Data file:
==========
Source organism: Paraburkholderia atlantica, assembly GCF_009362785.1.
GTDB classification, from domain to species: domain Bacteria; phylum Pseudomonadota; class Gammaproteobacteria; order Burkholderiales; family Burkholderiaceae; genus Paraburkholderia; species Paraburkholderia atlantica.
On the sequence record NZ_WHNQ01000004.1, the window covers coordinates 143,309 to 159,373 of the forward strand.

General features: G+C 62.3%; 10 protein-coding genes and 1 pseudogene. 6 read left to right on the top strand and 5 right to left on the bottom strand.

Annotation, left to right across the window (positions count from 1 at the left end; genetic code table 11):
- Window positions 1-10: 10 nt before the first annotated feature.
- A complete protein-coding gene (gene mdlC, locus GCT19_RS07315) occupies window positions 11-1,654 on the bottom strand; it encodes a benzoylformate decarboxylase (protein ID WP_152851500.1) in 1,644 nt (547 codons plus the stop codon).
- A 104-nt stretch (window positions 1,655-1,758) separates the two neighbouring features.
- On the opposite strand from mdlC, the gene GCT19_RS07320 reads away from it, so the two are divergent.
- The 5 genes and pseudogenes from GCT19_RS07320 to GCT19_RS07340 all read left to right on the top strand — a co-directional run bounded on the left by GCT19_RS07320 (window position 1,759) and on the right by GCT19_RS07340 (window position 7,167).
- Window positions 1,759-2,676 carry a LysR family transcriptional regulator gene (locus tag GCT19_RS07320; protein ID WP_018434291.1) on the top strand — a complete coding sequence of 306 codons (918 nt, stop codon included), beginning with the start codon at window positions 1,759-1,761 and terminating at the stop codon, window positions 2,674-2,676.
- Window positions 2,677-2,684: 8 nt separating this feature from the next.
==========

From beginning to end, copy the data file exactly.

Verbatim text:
Source organism: Paraburkholderia atlantica, assembly GCF_009362785.1.
GTDB classification, from domain to species: domain Bacteria; phylum Pseudomonadota; class Gammaproteobacteria; order Burkholderiales; family Burkholderiaceae; genus Paraburkholderia; species Paraburkholderia atlantica.
On the sequence record NZ_WHNQ01000004.1, the window covers coordinates 143,309 to 159,373 of the forward strand.

General features: G+C 62.3%; 10 protein-coding genes and 1 pseudogene. 6 read left to right on the top strand and 5 right to left on the bottom strand.

Annotation, left to right across the window (positions count from 1 at the left end; genetic code table 11):
- Window positions 1-10: 10 nt before the first annotated feature.
- A complete protein-coding gene (gene mdlC, locus GCT19_RS07315) occupies window positions 11-1,654 on the bottom strand; it encodes a benzoylformate decarboxylase (protein ID WP_152851500.1) in 1,644 nt (547 codons plus the stop codon).
- A 104-nt stretch (window positions 1,655-1,758) separates the two neighbouring features.
- On the opposite strand from mdlC, the gene GCT19_RS07320 reads away from it, so the two are divergent.
- The 5 genes and pseudogenes from GCT19_RS07320 to GCT19_RS07340 all read left to right on the top strand — a co-directional run bounded on the left by GCT19_RS07320 (window position 1,759) and on the right by GCT19_RS07340 (window position 7,167).
- Window positions 1,759-2,676 carry a LysR family transcriptional regulator gene (locus tag GCT19_RS07320; protein ID WP_018434291.1) on the top strand — a complete coding sequence of 306 codons (918 nt, stop codon included), beginning with the start codon at window positions 1,759-1,761 and terminating at the stop codon, window positions 2,674-2,676.
- Window positions 2,677-2,684: 8 nt separating this feature from the next.